I don’t think I’ve ever been referred to as a “woman of color” until I started college.
It’s not like I never looked in a mirror or anything. I knew I was black, and so my racial identity was centered around just that — not around being non-white.
While I recognized the commonalities I had with other non-white people around me, I didn’t try to base my racial identity around common experiences we shared. I based it off of what I alone experienced.
So when I first arrived at Pomona College, I didn’t see myself solely as a “woman of color” — that was too imprecise, too vague, too widely encompassing of experiences I might’ve never even had.
I still don’t.
A lot of the time, people tend to use the term “people of color” to lump all racial minorities together. I think we can all agree there’s a problematic aspect to this line of thinking, seeing as each racial group is subjected to different methods and intensities of oppression under white supremacy. While there are similarities between the methods of oppression each group faces, the history and nature of their respective struggles are still inherently different.
What most people tend to look over, though, is the fact that some people of color attempt to co-opt other racial groups’ suffering or liken themselves to be “the same” under this gigantic umbrella term.
I remember having a very heated debate with another student of color at my high school concerning his attempts to co-opt the fear and sense of hopelessness that comes with being at high risk for police brutality. He was of Asian descent.
He kept trying to give me (bad) advice on “how to not get put in those situations,” because despite never personally having any bad experiences with police, and despite Asian Americans being the racial group least likely to be killed by police in the United States according to CityLab, he still considered his opinion to be “valid” because he was a person of color.
I don’t think I need to explain why he was full of shit. The point stands, though: Both Asian Americans and black Americans are “people of color,” yet coming into contact with police for the same crime (or no crime at all) can result in wildly different outcomes.
If you lump all these different groups into the same category and assume they go through the exact same things by virtue of being non-white, it can imbue people with the confidence to speak on things they have no personal experience with.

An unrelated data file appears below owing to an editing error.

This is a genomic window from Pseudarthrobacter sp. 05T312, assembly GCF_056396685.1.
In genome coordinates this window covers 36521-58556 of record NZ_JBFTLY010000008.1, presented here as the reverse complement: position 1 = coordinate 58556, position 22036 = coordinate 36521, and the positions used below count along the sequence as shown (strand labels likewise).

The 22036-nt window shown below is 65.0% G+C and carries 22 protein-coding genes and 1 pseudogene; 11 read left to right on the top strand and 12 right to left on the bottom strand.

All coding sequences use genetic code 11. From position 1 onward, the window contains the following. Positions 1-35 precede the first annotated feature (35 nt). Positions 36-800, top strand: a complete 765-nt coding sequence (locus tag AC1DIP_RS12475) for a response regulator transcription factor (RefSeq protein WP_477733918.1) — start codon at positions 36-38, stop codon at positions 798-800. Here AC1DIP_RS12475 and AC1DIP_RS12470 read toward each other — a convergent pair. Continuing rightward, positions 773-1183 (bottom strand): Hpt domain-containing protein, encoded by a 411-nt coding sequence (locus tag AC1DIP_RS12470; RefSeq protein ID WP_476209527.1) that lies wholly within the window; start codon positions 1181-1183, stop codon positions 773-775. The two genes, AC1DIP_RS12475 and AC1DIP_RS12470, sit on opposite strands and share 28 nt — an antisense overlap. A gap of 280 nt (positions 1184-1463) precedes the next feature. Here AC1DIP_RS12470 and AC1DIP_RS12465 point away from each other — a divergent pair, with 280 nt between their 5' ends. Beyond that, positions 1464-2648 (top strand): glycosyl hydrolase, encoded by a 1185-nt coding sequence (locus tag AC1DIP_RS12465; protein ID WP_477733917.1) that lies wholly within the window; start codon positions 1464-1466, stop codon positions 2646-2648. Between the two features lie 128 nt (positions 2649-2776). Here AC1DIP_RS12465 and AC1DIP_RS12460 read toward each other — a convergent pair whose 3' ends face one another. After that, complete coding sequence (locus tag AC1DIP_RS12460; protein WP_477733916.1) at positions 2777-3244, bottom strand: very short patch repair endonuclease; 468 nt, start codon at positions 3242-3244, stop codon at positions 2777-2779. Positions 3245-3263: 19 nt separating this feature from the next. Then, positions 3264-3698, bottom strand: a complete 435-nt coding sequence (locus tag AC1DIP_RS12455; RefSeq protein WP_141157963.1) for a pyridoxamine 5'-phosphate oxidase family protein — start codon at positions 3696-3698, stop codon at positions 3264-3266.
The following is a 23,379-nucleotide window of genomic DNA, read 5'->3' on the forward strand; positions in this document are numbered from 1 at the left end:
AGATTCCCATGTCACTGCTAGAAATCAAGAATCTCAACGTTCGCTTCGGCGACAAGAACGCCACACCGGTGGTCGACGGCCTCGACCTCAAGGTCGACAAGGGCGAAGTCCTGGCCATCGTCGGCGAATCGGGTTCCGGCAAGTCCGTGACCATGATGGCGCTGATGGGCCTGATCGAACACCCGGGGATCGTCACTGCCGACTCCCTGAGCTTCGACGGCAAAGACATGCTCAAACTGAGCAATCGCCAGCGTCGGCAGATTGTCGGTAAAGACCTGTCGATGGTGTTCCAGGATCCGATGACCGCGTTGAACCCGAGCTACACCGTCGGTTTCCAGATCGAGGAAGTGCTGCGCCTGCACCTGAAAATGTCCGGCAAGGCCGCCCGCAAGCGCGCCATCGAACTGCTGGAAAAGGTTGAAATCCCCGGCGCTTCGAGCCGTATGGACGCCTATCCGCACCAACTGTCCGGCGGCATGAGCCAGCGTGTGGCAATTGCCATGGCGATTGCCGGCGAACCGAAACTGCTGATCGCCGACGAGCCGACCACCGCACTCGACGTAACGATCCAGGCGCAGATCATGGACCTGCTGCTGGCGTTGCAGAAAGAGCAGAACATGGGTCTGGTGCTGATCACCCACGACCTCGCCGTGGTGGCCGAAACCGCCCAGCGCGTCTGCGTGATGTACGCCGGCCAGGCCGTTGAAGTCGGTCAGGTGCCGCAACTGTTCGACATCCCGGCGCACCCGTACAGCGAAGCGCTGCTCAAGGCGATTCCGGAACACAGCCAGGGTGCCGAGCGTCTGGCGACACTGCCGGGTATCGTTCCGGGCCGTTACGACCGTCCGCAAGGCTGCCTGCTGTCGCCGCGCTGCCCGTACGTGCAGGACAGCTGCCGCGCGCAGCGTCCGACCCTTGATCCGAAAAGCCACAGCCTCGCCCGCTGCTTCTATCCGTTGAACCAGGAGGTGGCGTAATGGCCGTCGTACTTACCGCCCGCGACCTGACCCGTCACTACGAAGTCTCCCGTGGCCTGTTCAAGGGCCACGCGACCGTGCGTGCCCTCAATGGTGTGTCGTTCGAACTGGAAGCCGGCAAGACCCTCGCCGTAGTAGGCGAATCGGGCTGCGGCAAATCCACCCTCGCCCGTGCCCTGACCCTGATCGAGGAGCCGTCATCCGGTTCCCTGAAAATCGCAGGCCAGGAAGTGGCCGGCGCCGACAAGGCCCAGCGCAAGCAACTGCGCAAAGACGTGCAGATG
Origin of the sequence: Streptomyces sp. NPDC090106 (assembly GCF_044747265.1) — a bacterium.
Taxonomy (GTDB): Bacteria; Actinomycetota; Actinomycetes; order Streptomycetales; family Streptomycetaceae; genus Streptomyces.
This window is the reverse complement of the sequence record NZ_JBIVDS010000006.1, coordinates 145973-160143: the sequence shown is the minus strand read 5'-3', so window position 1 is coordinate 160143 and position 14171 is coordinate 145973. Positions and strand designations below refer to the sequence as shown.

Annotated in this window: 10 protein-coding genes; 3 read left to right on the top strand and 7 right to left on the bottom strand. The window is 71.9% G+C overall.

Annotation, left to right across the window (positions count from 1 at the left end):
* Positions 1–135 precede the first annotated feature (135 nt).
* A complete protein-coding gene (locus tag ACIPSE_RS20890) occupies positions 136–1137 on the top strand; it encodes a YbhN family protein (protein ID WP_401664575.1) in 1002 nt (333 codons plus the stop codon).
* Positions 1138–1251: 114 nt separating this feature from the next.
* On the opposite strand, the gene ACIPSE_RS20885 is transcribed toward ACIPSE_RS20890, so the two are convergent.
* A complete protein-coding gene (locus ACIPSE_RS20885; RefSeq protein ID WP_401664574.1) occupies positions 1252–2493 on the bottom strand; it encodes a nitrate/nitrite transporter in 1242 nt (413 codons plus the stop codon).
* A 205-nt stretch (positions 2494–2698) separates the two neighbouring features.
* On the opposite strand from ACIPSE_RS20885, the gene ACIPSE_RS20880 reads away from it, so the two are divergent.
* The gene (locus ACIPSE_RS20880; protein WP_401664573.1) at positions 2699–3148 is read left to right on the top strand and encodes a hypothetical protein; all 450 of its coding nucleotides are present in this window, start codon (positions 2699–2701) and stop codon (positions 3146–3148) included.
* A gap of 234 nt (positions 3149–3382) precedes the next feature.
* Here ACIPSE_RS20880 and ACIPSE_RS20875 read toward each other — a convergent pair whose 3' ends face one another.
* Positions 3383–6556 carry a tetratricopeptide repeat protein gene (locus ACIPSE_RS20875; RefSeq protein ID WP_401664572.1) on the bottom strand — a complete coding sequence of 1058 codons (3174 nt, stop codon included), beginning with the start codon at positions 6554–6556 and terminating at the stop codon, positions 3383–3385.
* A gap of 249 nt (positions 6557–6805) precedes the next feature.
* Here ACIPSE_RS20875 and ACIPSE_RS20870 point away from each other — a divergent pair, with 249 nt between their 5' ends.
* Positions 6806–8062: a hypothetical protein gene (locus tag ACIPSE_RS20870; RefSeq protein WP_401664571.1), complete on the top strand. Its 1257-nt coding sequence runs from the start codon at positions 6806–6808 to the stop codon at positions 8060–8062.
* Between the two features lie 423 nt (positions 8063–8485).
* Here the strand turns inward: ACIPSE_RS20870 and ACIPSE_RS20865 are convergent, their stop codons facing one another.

This is not to say that Asian Americans are “less” oppressed than black Americans, because Oppression Olympics is a stupid game we’re all tired of playing. It’s just that the methods of oppression that Asian Americans and black Americans face are inherently different from one another.
Lumping all racial groups together isn’t just ignorant — it can be legitimately harmful. Assuming that all “people of color” have the same experiences can contribute to the erasure of hardship that might only apply to one specific group. People can start to assume that because one non-white group doesn’t experience a certain hurdle or isn’t subject to a certain method of oppression, it can’t be a “race thing.”
It also contributes to our current “age of colorblindness” — the idea that racial inequality is a thing of the past and that you shouldn’t “see” color. This is often a tool used to ignore or erase racism when it happens in the present. By likening all minorities to be essentially the same, it becomes easier to make this distinction.
You can’t see individual “colors” because you mixed all the non-white ones together, so it becomes harder to contextualize systemic violence that happens to one “color” when you only see it as a component of a different one. If you’re “blue” and you only see yourself antithetically positioned to “orange” people, you’re not going to understand individual “red” and “yellow” struggles.
But there are some contexts in which using the term “people of color” is completely appropriate. There are clearly issues that all people of color experience, like the wage gap. Clearly, the term has gained traction because it can serve to unite groups in spite of their different histories, struggles and experiences.
I’m not saying to never use the term again, because this kind of solidarity can be helpful in establishing what problems affect certain groups. However, solidarity only proves beneficial when the unity it’s predicated on acknowledges difference. Just like how we realize that we have different experiences than those of white people, we should also take the time to realize that we have different experiences than each other.
We need to be more discerning in our usage of “people of color.” While contextualizing a problem that one group can face, people need to consider whether racial groups different from their own are subject to that issue with equal intensity.
Brooke Sparks PO ’22 is from Las Vegas, Nevada. When she’s not complaining about racism in an article, she’s complaining about video games on Twitter.